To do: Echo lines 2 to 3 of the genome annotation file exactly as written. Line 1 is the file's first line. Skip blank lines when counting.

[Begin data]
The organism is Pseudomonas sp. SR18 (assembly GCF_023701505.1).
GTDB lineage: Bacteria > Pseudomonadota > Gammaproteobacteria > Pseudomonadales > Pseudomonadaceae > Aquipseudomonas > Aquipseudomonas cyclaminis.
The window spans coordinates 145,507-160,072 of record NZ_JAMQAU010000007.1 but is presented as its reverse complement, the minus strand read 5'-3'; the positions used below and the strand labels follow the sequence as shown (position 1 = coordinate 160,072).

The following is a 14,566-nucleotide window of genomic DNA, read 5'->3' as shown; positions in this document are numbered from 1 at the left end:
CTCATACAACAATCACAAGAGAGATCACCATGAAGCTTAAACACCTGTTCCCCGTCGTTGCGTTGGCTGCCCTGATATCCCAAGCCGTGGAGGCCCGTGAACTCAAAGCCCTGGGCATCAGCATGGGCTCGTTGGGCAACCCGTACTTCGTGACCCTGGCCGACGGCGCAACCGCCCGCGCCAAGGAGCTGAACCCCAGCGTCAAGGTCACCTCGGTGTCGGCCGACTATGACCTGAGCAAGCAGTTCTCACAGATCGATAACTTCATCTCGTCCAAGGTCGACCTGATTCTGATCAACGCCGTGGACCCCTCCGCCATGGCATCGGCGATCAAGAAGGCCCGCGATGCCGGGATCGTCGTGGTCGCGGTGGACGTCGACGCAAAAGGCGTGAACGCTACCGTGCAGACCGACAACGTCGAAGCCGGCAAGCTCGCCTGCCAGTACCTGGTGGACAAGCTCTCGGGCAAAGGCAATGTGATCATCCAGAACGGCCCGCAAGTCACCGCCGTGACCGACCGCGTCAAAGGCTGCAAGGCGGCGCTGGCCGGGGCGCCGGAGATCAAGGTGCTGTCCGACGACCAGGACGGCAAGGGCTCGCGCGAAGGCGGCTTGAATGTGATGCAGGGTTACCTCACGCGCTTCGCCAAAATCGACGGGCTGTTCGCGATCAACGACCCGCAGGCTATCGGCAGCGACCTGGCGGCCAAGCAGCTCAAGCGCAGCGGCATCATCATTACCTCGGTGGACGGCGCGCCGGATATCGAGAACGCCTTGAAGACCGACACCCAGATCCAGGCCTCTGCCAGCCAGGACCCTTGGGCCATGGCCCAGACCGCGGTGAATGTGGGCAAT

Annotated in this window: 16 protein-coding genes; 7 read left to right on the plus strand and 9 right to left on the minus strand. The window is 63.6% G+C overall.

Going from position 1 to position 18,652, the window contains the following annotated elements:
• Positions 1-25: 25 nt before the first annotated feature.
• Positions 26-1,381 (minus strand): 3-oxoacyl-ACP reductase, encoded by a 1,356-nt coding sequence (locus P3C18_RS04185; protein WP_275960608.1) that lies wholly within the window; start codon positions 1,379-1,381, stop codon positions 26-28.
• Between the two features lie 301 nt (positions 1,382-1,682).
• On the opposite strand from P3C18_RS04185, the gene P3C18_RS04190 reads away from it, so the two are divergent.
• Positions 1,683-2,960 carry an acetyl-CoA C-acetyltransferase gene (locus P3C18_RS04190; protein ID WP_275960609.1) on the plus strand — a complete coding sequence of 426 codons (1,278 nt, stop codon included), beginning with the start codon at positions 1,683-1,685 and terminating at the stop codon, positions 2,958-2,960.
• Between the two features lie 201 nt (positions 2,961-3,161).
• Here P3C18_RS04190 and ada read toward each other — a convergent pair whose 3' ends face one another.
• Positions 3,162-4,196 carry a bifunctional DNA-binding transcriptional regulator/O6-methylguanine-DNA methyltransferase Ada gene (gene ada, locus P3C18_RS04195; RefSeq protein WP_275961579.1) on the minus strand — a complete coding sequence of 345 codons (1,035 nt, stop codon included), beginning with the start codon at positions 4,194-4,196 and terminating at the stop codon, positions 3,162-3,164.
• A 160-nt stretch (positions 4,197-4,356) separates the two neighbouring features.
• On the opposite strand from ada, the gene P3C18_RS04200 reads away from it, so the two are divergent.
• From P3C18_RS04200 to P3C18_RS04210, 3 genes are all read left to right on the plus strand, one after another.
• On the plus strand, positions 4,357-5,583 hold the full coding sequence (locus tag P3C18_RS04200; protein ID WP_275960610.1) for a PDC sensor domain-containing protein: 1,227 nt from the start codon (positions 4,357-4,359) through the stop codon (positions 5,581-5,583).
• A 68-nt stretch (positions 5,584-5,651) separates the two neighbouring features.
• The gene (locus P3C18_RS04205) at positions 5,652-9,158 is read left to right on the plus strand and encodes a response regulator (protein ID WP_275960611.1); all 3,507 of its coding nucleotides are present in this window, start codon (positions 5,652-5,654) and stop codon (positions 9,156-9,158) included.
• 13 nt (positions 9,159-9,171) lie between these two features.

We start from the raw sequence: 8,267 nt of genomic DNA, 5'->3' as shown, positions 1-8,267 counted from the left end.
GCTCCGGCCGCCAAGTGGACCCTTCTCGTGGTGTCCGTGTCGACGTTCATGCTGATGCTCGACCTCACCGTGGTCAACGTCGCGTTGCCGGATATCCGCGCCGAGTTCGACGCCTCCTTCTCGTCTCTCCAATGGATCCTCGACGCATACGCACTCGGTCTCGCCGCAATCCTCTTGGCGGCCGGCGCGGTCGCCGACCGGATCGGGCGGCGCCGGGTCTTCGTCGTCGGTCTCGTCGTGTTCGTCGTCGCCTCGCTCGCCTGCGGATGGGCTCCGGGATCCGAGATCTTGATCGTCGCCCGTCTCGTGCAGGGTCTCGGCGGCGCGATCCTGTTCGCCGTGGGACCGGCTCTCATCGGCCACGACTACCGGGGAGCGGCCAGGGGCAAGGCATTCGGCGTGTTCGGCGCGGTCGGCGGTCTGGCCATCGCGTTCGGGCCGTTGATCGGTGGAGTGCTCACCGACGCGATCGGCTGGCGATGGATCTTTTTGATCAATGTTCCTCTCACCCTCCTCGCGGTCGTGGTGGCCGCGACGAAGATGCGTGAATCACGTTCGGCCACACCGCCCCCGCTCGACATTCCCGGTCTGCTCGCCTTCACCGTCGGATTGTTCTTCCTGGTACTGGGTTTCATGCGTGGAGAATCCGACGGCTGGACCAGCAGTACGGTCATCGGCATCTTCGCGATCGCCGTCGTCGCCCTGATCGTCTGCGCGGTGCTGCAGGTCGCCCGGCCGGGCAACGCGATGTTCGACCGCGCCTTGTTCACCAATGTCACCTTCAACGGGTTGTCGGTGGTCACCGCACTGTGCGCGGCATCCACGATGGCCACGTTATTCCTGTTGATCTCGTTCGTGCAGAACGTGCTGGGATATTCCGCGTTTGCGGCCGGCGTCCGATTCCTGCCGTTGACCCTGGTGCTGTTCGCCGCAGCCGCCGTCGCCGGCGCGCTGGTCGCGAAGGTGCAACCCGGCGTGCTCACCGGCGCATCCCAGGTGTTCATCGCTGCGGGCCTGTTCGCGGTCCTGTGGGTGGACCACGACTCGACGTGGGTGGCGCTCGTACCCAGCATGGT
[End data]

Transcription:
GTDB lineage: Bacteria > Pseudomonadota > Gammaproteobacteria > Pseudomonadales > Pseudomonadaceae > Aquipseudomonas > Aquipseudomonas cyclaminis.
The window spans coordinates 145,507-160,072 of record NZ_JAMQAU010000007.1 but is presented as its reverse complement, the minus strand read 5'-3'; the positions used below and the strand labels follow the sequence as shown (position 1 = coordinate 160,072).